It is to be noted that it was Sir Ashutosh Mukherjee who was responsible for establishing the University Law College in Calcutta. Earlier, law was taught in different colleges of the Province. It was in 1908-1909 that a separate college for the study of law was started. The proposal was mooted and carried forward by Sir Ashutosh as Vice-Chancellor. He impressed on us that the chief purpose of legal education was to impart to the students knowledge, not of practical details, but of fundamental principles, to teach them to draw the right conclusions from the premises.

He took a very noble view of the legal profession and of lawyers’ role in society. The growth of his mind as a jurist is a very illuminating chapter of his life. “The labyrinth,” as he advised students, “was to be penetrated by skill and mastered by a frequent survey of landmarks.” We need to remind ourselves of his wise admonition:

“It is the paramount duty of the lawyer to promote reverence for law. Laws may be unjust or unsuited to the times; but so long as they stand unrepealed, it is the high office of the lawyer to see that they are respected and obeyed. Reverence for law makes for social order.”

Ashutosh Mukherjee retired from the Bench in December 1923. Then Advocate General BL Mitter said on Justice Mukherjee’s retirement: “No junior felt embarrassed in your court where good law was well administered. In the maze and labyrinth of adjudged cases, you ever walked with a firm step holding aloft the torch of justice” represents perhaps the best and the most ideal in a judge. Ashutosh Mukherjee was that. It was said that his career as a judge was characterised by profound learning, great ability, marked independence, unerring patience and uniform courtesy. No judge could have aspired for any greater encomium. Sir Ashutosh belongs to that select class and is rightly regarded as one of our most celebrated judges.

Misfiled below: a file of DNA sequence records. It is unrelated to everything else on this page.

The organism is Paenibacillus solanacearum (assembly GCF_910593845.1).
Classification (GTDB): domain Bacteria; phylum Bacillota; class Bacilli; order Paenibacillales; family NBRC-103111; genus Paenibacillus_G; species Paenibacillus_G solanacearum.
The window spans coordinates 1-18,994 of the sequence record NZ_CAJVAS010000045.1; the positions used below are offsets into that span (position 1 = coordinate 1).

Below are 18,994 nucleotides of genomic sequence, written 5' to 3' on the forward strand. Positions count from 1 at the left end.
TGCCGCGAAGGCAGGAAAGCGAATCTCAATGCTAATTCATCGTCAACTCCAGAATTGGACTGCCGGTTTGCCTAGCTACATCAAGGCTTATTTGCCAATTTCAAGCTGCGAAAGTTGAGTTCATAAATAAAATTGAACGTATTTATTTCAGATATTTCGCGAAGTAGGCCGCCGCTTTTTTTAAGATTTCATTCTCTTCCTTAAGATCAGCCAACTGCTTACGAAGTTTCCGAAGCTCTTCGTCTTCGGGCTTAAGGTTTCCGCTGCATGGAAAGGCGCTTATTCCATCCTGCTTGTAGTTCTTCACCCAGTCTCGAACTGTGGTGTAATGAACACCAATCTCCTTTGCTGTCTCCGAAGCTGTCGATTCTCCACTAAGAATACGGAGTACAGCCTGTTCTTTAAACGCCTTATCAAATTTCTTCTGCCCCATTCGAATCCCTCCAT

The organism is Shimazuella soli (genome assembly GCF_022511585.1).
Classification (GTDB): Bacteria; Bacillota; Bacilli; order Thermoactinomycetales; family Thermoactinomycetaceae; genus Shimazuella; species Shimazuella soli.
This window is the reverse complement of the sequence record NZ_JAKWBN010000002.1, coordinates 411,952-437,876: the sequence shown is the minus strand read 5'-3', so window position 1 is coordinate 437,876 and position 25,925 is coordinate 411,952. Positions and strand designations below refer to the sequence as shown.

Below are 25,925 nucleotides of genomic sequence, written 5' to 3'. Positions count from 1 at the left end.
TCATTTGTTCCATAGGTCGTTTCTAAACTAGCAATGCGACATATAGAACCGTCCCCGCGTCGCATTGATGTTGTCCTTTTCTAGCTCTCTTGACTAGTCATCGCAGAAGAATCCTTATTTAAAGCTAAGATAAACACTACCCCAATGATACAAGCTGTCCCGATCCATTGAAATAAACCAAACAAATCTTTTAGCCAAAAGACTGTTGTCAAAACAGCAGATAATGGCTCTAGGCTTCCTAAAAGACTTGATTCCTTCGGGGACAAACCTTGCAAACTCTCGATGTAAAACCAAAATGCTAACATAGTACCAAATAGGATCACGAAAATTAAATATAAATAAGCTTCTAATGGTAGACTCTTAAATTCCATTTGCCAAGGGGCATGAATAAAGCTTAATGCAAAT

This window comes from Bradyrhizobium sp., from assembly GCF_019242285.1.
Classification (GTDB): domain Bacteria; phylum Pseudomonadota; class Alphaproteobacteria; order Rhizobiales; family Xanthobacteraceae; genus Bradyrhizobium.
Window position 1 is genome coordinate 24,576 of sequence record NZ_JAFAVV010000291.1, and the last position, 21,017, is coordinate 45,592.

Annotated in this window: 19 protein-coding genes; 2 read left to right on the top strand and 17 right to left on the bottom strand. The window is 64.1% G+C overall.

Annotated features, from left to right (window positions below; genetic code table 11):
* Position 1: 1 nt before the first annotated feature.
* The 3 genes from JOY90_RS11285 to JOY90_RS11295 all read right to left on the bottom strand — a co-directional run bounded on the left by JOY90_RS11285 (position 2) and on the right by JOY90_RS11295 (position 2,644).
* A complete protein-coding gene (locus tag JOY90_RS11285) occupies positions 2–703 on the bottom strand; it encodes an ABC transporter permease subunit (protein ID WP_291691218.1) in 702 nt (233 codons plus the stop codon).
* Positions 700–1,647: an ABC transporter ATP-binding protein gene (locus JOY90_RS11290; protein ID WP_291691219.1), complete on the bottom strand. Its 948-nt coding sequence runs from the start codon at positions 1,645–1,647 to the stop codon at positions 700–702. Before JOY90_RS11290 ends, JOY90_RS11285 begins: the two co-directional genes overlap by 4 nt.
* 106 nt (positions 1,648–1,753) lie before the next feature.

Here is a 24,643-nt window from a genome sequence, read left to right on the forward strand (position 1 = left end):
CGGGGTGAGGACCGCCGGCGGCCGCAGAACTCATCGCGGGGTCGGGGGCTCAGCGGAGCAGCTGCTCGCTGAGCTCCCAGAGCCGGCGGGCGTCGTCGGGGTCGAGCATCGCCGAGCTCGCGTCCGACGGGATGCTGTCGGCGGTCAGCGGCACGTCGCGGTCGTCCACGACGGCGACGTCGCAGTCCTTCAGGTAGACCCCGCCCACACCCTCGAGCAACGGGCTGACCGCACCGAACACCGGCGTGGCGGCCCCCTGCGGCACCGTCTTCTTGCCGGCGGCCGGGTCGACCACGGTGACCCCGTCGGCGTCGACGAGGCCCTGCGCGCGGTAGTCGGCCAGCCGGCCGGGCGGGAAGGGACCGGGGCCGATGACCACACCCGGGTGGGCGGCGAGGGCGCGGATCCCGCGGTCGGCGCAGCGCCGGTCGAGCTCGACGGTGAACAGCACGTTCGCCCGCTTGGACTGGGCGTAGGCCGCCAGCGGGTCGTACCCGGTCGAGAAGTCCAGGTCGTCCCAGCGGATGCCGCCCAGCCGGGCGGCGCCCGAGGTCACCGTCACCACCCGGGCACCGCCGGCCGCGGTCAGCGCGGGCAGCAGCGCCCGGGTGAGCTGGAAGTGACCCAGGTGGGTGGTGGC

Perhaps no other judge in India had such varied interests making such enormous demands on his time. Seldom has so much been packed into one human life and it was so very distinguished, inspiring and ennobling. Simple living and high thinking were his hallmarks. He aimed at excellence in all that he did and exemplified in his life the exhortation in the great Chandogya Upanishadic verse: yadeva vidyaya karoti, shradhaya, upanishada, tadeva viryavattaram bhavati – whatever is done with vidya (knowledge), shradha (faith, conviction, dedication – the totality of positive attitudes) and upanishad (deep thinking- contemplation) becomes supremely efficient.

Sir Ashutosh Mukherjee was indeed a multi-faceted personality and law was one of the great manifestations of that genius. His life and work are as relevant today as ever. They will continue to inspire and ennoble us. We treasure his memory and cherish his ideals and aspirations. To borrow Arthur Mee’s tribute to Socrates: Sir Ashutosh stood tall among his fellowmen, he was like a ‘mountain peak that dazzles in the last rays of the setting sun, a strange figure, almost lost to us in the mists of time, but living in the minds and hearts of men as long as right is might and life is stronger than death’.

V Sudhish Pai is a jurist and Senior Advocate of the Karnataka High Court.